HC Deb 07 February 1833 vol 15 cc310-1
Mr. Wilks

presented a Petition from the Committee of the Protestant Society for the Protection of Religious Liberty, in favour of the complete Emancipation of the Jews. He had no doubt that this was but the first of many petitions which would be I presented upon the subject, and he trusted that their prayer would be complied with. By the Repeal of the Test and Corporation Act, the Jews were now exposed to particular hardships, for they were unable, if the laws were enforced against them, to resist the penalties from which they used I formerly to be cleared in common with other Dissenters, by the annual Bill of Indemnity, The exclusion of the Jews was the last fragment of a barbarous system of intolerance, which was a disgrace to our jurisprudence, and which last fragment would, he hoped, be now swept away.

The Petition laid upon the Table,

Mr. Wilks

moved that it be printed.

Sir Robert Inglis

objected to the presenting of the petition, on the ground that it purported to come from a Committee, and not from a public body; and also because it would occasion discussion, which would be inconsistent with the arrangement entered into last night on the subject of printing petitions.

Mr. O'Connell

attached great weight and importance to the petition. It came from a Protestant Society, having for its object the protection of religious liberty. He represented a constituency of a different persuasion. But he and his constitu- ents were equally anxious for the establishment of perfect freedom of conscience, and on the most extensive score of religious liberty. He would, however, recommend to the hon. Member (Mr. Wilks) rather than provoke discussion on its printing, to withdraw the petition for a few days.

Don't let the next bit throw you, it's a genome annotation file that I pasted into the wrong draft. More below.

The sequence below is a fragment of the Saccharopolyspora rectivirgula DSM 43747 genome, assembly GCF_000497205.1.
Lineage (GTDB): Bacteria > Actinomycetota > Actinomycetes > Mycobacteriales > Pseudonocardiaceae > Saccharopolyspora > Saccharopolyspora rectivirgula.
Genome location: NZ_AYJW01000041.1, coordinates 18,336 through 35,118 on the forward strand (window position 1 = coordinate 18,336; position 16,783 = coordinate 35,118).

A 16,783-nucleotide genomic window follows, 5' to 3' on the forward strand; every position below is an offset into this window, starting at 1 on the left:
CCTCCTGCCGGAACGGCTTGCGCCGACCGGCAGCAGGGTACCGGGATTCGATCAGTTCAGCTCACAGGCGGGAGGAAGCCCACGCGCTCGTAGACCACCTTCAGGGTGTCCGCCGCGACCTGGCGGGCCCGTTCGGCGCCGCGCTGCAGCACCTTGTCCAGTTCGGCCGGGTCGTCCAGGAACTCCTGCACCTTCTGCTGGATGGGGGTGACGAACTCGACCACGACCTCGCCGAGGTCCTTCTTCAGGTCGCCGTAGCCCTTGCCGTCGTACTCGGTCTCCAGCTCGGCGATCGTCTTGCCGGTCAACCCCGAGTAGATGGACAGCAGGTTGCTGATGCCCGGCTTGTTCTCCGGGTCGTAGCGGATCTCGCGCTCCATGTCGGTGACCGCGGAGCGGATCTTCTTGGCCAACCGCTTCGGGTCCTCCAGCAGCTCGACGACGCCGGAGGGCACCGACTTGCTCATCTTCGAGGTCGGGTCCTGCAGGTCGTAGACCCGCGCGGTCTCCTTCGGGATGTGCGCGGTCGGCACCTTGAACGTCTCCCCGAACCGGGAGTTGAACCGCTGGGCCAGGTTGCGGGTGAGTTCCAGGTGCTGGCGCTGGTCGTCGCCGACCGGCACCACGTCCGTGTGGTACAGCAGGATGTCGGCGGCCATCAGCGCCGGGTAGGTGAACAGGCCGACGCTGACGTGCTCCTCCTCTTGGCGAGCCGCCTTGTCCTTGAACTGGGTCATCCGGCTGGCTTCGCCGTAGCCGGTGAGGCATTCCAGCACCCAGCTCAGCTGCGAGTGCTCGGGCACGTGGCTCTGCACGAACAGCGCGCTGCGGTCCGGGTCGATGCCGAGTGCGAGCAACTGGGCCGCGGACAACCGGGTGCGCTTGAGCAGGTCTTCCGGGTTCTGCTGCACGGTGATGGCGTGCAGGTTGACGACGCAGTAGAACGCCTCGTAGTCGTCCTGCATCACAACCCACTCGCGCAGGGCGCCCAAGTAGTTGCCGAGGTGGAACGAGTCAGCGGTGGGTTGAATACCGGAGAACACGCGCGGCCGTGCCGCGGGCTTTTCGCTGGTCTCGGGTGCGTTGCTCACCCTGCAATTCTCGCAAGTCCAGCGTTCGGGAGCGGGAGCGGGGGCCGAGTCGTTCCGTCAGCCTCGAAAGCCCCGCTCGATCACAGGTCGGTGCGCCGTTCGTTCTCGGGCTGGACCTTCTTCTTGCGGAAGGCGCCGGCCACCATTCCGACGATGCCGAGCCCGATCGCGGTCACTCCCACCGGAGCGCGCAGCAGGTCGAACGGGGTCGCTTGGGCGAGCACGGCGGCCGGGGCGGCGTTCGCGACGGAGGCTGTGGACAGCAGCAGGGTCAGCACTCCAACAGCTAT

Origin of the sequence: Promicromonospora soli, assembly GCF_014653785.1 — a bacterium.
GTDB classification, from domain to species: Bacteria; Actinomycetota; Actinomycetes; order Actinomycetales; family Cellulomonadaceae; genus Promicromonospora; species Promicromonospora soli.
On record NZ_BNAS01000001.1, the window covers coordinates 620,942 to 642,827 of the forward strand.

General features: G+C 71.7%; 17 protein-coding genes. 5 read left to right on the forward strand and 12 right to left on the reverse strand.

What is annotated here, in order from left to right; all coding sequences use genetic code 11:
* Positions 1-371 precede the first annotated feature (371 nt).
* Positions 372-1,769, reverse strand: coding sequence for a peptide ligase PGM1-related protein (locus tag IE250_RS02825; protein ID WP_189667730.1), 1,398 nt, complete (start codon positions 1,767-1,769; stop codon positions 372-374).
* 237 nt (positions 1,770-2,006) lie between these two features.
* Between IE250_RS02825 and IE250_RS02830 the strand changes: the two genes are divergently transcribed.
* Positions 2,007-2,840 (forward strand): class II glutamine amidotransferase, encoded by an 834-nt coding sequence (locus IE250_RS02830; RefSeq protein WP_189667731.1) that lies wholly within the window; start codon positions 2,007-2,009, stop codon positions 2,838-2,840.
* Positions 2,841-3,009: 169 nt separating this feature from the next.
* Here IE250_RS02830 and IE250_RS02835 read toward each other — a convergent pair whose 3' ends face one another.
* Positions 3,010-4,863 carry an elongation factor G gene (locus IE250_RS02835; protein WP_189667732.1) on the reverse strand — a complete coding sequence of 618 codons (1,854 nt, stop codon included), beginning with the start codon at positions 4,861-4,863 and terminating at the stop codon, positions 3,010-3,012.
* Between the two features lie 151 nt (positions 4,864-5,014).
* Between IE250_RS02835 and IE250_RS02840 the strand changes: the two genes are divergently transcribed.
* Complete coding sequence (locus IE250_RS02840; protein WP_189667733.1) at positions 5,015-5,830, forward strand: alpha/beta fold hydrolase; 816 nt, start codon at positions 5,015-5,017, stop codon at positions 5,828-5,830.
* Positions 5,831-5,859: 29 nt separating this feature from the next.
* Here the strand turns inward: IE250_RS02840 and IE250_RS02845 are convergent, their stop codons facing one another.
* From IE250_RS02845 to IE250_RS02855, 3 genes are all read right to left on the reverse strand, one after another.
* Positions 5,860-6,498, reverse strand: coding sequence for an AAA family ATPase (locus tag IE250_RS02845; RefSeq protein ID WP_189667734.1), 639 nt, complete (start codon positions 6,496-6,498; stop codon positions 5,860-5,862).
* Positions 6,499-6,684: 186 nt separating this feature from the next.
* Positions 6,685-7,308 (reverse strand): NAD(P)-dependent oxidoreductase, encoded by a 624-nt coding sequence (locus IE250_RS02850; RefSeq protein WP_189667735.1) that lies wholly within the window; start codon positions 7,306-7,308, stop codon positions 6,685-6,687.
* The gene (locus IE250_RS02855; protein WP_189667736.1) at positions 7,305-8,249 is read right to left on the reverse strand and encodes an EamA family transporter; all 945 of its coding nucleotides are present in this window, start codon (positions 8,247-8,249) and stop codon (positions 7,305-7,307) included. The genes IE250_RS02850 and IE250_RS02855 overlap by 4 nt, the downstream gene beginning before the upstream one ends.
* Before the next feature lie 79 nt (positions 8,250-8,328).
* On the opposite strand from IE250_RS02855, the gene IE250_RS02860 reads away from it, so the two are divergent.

Mr. Wilks

objected to any limitation of the privileges of Members on the subject of printing petitions. He thought any attempt to preclude printing of petitions, recommended either by the body from whence they came, or by the magnitude of the subject to which they referred, interfered not only with the rights of the House, but with those of the general constituency. Rather, however, than occupy, at present, the attention of the House, he would adopt the suggestion of the hon. and learned member for Dublin, and withdraw the petition for a few days.

Petition by leave withdrawn.